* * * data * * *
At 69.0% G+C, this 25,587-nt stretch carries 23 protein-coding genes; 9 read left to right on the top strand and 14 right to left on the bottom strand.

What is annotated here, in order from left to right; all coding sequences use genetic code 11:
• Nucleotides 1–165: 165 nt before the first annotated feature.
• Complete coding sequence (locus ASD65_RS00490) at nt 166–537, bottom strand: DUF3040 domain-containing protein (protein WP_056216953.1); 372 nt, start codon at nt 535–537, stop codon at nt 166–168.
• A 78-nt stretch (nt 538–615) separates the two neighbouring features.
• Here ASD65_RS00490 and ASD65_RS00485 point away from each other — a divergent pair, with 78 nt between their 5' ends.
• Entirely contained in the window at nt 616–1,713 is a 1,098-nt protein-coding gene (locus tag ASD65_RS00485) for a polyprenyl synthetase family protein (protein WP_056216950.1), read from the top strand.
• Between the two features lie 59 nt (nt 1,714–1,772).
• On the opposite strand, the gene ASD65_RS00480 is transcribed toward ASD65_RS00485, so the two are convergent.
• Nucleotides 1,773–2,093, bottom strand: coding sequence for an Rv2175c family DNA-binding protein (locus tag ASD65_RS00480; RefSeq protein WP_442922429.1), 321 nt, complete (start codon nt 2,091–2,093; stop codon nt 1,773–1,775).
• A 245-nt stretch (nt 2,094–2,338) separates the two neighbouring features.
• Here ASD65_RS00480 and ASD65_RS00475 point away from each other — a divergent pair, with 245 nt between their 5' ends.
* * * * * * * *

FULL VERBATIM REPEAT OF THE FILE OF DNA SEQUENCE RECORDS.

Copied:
At 69.0% G+C, this 25,587-nt stretch carries 23 protein-coding genes; 9 read left to right on the top strand and 14 right to left on the bottom strand.

What is annotated here, in order from left to right; all coding sequences use genetic code 11:
• Nucleotides 1–165: 165 nt before the first annotated feature.
• Complete coding sequence (locus ASD65_RS00490) at nt 166–537, bottom strand: DUF3040 domain-containing protein (protein WP_056216953.1); 372 nt, start codon at nt 535–537, stop codon at nt 166–168.
• A 78-nt stretch (nt 538–615) separates the two neighbouring features.
• Here ASD65_RS00490 and ASD65_RS00485 point away from each other — a divergent pair, with 78 nt between their 5' ends.
• Entirely contained in the window at nt 616–1,713 is a 1,098-nt protein-coding gene (locus tag ASD65_RS00485) for a polyprenyl synthetase family protein (protein WP_056216950.1), read from the top strand.
• Between the two features lie 59 nt (nt 1,714–1,772).
• On the opposite strand, the gene ASD65_RS00480 is transcribed toward ASD65_RS00485, so the two are convergent.
• Nucleotides 1,773–2,093, bottom strand: coding sequence for an Rv2175c family DNA-binding protein (locus tag ASD65_RS00480; RefSeq protein WP_442922429.1), 321 nt, complete (start codon nt 2,091–2,093; stop codon nt 1,773–1,775).
• A 245-nt stretch (nt 2,094–2,338) separates the two neighbouring features.
• Here ASD65_RS00480 and ASD65_RS00475 point away from each other — a divergent pair, with 245 nt between their 5' ends.